10. FLEA

The internist is the lowest on the medical totem pole and so the nickname, flea, seems fitting. Some say flea stands for “f***ing little esoteric a**hole,” but that’s probably a backronym.


According to Goldman, internists have a habit of making rare diagnoses, which are known as zebras. This slang term was coined in the 1940s by a Dr. Theodore Woodward, says linguist Barry Popik, who told his students, “Don’t look for zebras on Greene Street.” The quote somehow became, “When you hear hoofbeats behind you, don’t expect to see a zebra,” meaning don’t look for a more exotic diagnosis when something more routine fits the bill.

12. FTD

This FTD isn’t about saying it with flowers, it’s about a “failure to die.” Referring to elderly patients. FTDs are also known as walkers, which comes from the zombie slang term in The Walking Dead.

13. SFU 50

Used in surgery, SFU 50 is code to the anesthesiologist that the patient is becoming disruptive and needs to be given a drug to quiet down. The term is a combination of Effective Dose 50, which refers to a drug dose that produces an “all or nothing” effect in 50 percent of patients, and “shut the f**k up.”


To cheech, or cheech-bomb, is to order every test imaginable to diagnose an illness. It’s unclear how this term came about or if it has anything to do with Cheech and Chong. A synonym is flogging, as in flogging a dead horse.


frequent flyer is a patient who visits the ER often, usually “because they have no other place to receive care,” says Goldman.


Dyscopia, a mock-Latin term, means “failure to cope,” and refers to patients who have are having a difficult time emotionally. Dyscopia plays on dystopia, as well as other dys- medical lingo such as dyspeptic, dysphagia, and dystrophy.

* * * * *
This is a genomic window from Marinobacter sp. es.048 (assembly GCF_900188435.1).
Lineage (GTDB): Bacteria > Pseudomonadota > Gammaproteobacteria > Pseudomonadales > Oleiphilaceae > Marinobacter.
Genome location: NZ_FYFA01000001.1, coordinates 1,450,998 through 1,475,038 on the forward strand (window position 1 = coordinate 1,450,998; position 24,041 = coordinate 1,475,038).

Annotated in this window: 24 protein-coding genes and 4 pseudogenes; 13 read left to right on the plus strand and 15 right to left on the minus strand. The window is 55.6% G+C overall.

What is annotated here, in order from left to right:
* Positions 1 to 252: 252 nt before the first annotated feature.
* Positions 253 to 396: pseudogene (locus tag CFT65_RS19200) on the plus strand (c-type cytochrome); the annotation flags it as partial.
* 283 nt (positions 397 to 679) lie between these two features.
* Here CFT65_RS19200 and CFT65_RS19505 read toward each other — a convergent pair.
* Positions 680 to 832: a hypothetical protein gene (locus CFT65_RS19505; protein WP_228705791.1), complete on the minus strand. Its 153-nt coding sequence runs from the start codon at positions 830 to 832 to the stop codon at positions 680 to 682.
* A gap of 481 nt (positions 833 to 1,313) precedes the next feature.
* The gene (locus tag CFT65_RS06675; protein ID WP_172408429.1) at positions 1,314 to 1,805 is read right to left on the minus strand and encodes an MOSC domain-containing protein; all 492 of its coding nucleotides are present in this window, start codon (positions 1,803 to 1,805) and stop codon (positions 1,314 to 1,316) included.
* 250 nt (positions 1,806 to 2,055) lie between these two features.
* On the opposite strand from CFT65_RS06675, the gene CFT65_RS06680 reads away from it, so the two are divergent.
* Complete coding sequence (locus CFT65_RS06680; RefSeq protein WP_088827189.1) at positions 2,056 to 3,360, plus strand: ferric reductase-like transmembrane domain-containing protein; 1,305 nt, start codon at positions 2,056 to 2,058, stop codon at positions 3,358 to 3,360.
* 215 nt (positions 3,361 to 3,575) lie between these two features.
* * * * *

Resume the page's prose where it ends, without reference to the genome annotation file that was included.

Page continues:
Another mock-Latin phrase, status dramaticus refers to overly anxious patients who believe they're at death's door. The term plays on status asthmaticus, a severe asthma attack that doesn’t respond to usual treatment. 

Similar to status dramaticus is Camille, someone who believes (wrongly) that they’re about to die and aren’t shy about voicing it. The term is named for the tuberculosis-stricken heroine in the film Camille, based on the novel by Alexandre Dumas, who, spoiler alert, dies in the end in her lover’s arms.

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iStock // Ekaterina Minaeva
Man Buys Two Metric Tons of LEGO Bricks; Sorts Them Via Machine Learning
May 21, 2017
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iStock // Ekaterina Minaeva

Jacques Mattheij made a small, but awesome, mistake. He went on eBay one evening and bid on a bunch of bulk LEGO brick auctions, then went to sleep. Upon waking, he discovered that he was the high bidder on many, and was now the proud owner of two tons of LEGO bricks. (This is about 4400 pounds.) He wrote, "[L]esson 1: if you win almost all bids you are bidding too high."

Mattheij had noticed that bulk, unsorted bricks sell for something like €10/kilogram, whereas sets are roughly €40/kg and rare parts go for up to €100/kg. Much of the value of the bricks is in their sorting. If he could reduce the entropy of these bins of unsorted bricks, he could make a tidy profit. While many people do this work by hand, the problem is enormous—just the kind of challenge for a computer. Mattheij writes:

There are 38000+ shapes and there are 100+ possible shades of color (you can roughly tell how old someone is by asking them what lego colors they remember from their youth).

In the following months, Mattheij built a proof-of-concept sorting system using, of course, LEGO. He broke the problem down into a series of sub-problems (including "feeding LEGO reliably from a hopper is surprisingly hard," one of those facts of nature that will stymie even the best system design). After tinkering with the prototype at length, he expanded the system to a surprisingly complex system of conveyer belts (powered by a home treadmill), various pieces of cabinetry, and "copious quantities of crazy glue."